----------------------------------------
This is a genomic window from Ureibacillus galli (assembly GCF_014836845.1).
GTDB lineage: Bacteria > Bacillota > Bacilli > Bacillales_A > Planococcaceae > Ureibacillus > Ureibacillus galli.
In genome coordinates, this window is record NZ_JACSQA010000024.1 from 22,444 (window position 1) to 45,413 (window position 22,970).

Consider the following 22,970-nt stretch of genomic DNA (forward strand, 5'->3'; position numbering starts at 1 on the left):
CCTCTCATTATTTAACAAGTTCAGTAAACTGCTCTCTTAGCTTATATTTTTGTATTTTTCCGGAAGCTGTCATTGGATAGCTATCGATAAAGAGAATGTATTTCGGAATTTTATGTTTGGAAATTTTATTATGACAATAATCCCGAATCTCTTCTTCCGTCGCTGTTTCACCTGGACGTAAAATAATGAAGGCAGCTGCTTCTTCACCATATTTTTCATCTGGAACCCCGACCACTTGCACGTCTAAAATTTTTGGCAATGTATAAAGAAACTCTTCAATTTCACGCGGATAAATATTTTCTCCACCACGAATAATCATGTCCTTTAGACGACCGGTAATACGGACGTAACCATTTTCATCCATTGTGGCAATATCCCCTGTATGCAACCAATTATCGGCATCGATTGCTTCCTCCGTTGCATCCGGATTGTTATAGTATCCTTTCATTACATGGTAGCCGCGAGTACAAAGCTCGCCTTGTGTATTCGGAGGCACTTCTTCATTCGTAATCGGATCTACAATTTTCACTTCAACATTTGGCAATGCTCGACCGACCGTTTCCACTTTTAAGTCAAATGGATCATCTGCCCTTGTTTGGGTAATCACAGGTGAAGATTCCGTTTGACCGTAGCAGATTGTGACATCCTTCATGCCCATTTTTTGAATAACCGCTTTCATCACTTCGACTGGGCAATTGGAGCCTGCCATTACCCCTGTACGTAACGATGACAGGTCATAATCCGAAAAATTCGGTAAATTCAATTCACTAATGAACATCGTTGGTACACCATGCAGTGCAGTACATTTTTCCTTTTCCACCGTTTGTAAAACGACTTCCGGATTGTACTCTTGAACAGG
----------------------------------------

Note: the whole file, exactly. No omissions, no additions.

This is a genomic window from Ureibacillus galli (assembly GCF_014836845.1).
GTDB lineage: Bacteria > Bacillota > Bacilli > Bacillales_A > Planococcaceae > Ureibacillus > Ureibacillus galli.
In genome coordinates, this window is record NZ_JACSQA010000024.1 from 22,444 (window position 1) to 45,413 (window position 22,970).

Consider the following 22,970-nt stretch of genomic DNA (forward strand, 5'->3'; position numbering starts at 1 on the left):
CCTCTCATTATTTAACAAGTTCAGTAAACTGCTCTCTTAGCTTATATTTTTGTATTTTTCCGGAAGCTGTCATTGGATAGCTATCGATAAAGAGAATGTATTTCGGAATTTTATGTTTGGAAATTTTATTATGACAATAATCCCGAATCTCTTCTTCCGTCGCTGTTTCACCTGGACGTAAAATAATGAAGGCAGCTGCTTCTTCACCATATTTTTCATCTGGAACCCCGACCACTTGCACGTCTAAAATTTTTGGCAATGTATAAAGAAACTCTTCAATTTCACGCGGATAAATATTTTCTCCACCACGAATAATCATGTCCTTTAGACGACCGGTAATACGGACGTAACCATTTTCATCCATTGTGGCAATATCCCCTGTATGCAACCAATTATCGGCATCGATTGCTTCCTCCGTTGCATCCGGATTGTTATAGTATCCTTTCATTACATGGTAGCCGCGAGTACAAAGCTCGCCTTGTGTATTCGGAGGCACTTCTTCATTCGTAATCGGATCTACAATTTTCACTTCAACATTTGGCAATGCTCGACCGACCGTTTCCACTTTTAAGTCAAATGGATCATCTGCCCTTGTTTGGGTAATCACAGGTGAAGATTCCGTTTGACCGTAGCAGATTGTGACATCCTTCATGCCCATTTTTTGAATAACCGCTTTCATCACTTCGACTGGGCAATTGGAGCCTGCCATTACCCCTGTACGTAACGATGACAGGTCATAATCCGAAAAATTCGGTAAATTCAATTCACTAATGAACATCGTTGGTACACCATGCAGTGCAGTACATTTTTCCTTTTCCACCGTTTGTAAAACGACTTCCGGATTGTACTCTTGAACAGG